Bread and bream !

ONE Winter’s day my friend Eddy asked me to bring my fly gear over to his home at Newport Waterways on the Redcliffe Peninsula for a session on bream. I’m very proud of my Strudwick DBT #6-weight fly rod and Taimer TR 3 fly reel, and I reverently stowed them in my car with a box of flies from my last fishing trip and headed off to Eddy’s place.

I arrived late in the afternoon and, when I noticed some swirls on the water, asked my host for some stale bread. It was high tide – a major plus for berleying because the bread doesn’t float off down the canal and take the fish with it.

The banks of the Newport canals consist of light grey sand, gravel (in the newer stages) or large boulders. The boulders in particular house a variety of small baitfish and prawns. After talking with one guy who was throwing a castnet, I discovered that they net a good bucketload of king prawns with little effort. And as we all know, bream love prawns! The bank that backs Eddy’s land consists of boulders, and his neighbours’ pontoons provide the perfect habitat for bream.

Eddy returned with half a loaf of bread just as I was tying on a bread fly that I normally use for catching mullet. My bread flies are dubbed with white egg yarn and tied on a size 10 Gamakatsu L10-3H hook. Used with a floating weight forward line, these flies imitate a small piece of bread very well. In the beginning the fly floats for five to 10 seconds and then it sinks slowly to the bottom.

I cast the fly as close to the action as possible and allowed it to sink about 30cm. I then retrieved the fly very slowly, keeping in contact with it at all times so that I could feel any takes. Using a slow retrieve has another benefit – when you feel the take you already have the line in your hands to strip-set, which is more efficient than striking with the rod.

With the aid of polarised sunglasses, I’ve noticed the larger bream hang at least 30cm under the surface, waiting for sinking crumbs to reach them, so I let my fly sink to that level before I start the retrieve. If I don’t get any takes, on my next cast I allow the fly to sink a little deeper before I commence my retrieve – and so on until I find where the fish are holding.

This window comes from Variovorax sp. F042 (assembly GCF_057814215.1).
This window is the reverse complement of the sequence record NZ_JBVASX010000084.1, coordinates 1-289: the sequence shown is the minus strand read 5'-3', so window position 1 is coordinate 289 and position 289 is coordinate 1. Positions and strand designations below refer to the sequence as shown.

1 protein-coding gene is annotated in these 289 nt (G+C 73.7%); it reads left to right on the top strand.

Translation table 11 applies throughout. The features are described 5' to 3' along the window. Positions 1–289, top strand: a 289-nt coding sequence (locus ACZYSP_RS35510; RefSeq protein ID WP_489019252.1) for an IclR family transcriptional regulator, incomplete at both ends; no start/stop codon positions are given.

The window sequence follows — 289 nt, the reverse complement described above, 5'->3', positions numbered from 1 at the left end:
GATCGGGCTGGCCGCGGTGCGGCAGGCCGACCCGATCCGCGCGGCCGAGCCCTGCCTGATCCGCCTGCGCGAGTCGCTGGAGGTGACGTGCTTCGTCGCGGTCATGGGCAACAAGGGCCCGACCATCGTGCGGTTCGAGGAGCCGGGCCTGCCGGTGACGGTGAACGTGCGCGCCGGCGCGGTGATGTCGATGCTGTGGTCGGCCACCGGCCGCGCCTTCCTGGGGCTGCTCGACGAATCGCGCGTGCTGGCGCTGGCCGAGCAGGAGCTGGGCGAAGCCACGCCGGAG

We scrunched two slices of bread, threw them on the water and waited. The fish soon began chowing down on the berley, but I waited for them to build up confidence and really start to feed vigorously. I noticed some big fish backs breaking the surface, so I cast the fly just short of the action and started retrieving very slowly. The fly was hit several times on each retrieve, and on about the tenth cast I strip-set the hooks into a 275mm bream that put up an exciting fight. We gave the fish to Eddy’s wife Helen, and she disappeared into the kitchen to steam it.

Eddy and I fished for an hour and landed five bream and one 450mm gar, all of which (aside from the first bream) were released. It was great fun for one hour’s fly fishing after work, especially as I didn’t have to get wet or launch a boat!

We went inside to escape the sandflies and sat down to Helen’s steamed bream – the best bream meal I’ve ever had! – Robert Jarvis.